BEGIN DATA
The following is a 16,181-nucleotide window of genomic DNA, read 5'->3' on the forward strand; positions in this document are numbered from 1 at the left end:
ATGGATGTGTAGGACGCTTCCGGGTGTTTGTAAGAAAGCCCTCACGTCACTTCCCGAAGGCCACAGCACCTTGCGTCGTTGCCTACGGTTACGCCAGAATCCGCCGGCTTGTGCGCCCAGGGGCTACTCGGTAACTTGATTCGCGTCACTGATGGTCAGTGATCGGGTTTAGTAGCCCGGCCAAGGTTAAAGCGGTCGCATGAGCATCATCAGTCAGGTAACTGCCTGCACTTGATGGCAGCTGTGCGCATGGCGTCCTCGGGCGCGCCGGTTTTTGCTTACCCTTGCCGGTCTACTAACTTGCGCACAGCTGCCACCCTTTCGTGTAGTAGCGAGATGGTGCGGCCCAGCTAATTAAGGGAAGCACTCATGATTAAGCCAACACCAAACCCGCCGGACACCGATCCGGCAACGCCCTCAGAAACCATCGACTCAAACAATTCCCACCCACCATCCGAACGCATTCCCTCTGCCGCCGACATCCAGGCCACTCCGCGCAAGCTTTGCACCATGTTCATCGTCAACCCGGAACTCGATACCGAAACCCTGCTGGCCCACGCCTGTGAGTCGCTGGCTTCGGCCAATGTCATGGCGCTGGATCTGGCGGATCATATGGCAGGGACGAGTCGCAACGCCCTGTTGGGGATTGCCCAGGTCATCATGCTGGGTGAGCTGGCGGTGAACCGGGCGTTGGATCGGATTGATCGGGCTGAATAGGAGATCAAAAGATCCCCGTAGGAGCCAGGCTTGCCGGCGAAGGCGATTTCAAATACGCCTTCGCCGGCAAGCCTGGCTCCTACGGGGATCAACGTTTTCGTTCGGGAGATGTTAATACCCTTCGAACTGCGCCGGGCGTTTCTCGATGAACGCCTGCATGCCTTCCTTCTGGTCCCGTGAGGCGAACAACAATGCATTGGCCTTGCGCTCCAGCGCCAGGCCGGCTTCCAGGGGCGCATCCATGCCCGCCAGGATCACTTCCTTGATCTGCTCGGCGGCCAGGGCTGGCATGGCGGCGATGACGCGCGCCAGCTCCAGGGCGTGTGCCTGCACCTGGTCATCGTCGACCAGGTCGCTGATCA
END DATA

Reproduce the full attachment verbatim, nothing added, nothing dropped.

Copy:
The following is a 16,181-nucleotide window of genomic DNA, read 5'->3' on the forward strand; positions in this document are numbered from 1 at the left end:
ATGGATGTGTAGGACGCTTCCGGGTGTTTGTAAGAAAGCCCTCACGTCACTTCCCGAAGGCCACAGCACCTTGCGTCGTTGCCTACGGTTACGCCAGAATCCGCCGGCTTGTGCGCCCAGGGGCTACTCGGTAACTTGATTCGCGTCACTGATGGTCAGTGATCGGGTTTAGTAGCCCGGCCAAGGTTAAAGCGGTCGCATGAGCATCATCAGTCAGGTAACTGCCTGCACTTGATGGCAGCTGTGCGCATGGCGTCCTCGGGCGCGCCGGTTTTTGCTTACCCTTGCCGGTCTACTAACTTGCGCACAGCTGCCACCCTTTCGTGTAGTAGCGAGATGGTGCGGCCCAGCTAATTAAGGGAAGCACTCATGATTAAGCCAACACCAAACCCGCCGGACACCGATCCGGCAACGCCCTCAGAAACCATCGACTCAAACAATTCCCACCCACCATCCGAACGCATTCCCTCTGCCGCCGACATCCAGGCCACTCCGCGCAAGCTTTGCACCATGTTCATCGTCAACCCGGAACTCGATACCGAAACCCTGCTGGCCCACGCCTGTGAGTCGCTGGCTTCGGCCAATGTCATGGCGCTGGATCTGGCGGATCATATGGCAGGGACGAGTCGCAACGCCCTGTTGGGGATTGCCCAGGTCATCATGCTGGGTGAGCTGGCGGTGAACCGGGCGTTGGATCGGATTGATCGGGCTGAATAGGAGATCAAAAGATCCCCGTAGGAGCCAGGCTTGCCGGCGAAGGCGATTTCAAATACGCCTTCGCCGGCAAGCCTGGCTCCTACGGGGATCAACGTTTTCGTTCGGGAGATGTTAATACCCTTCGAACTGCGCCGGGCGTTTCTCGATGAACGCCTGCATGCCTTCCTTCTGGTCCCGTGAGGCGAACAACAATGCATTGGCCTTGCGCTCCAGCGCCAGGCCGGCTTCCAGGGGCGCATCCATGCCCGCCAGGATCACTTCCTTGATCTGCTCGGCGGCCAGGGCTGGCATGGCGGCGATGACGCGCGCCAGCTCCAGGGCGTGTGCCTGCACCTGGTCATCGTCGACCAGGTCGCTGATCA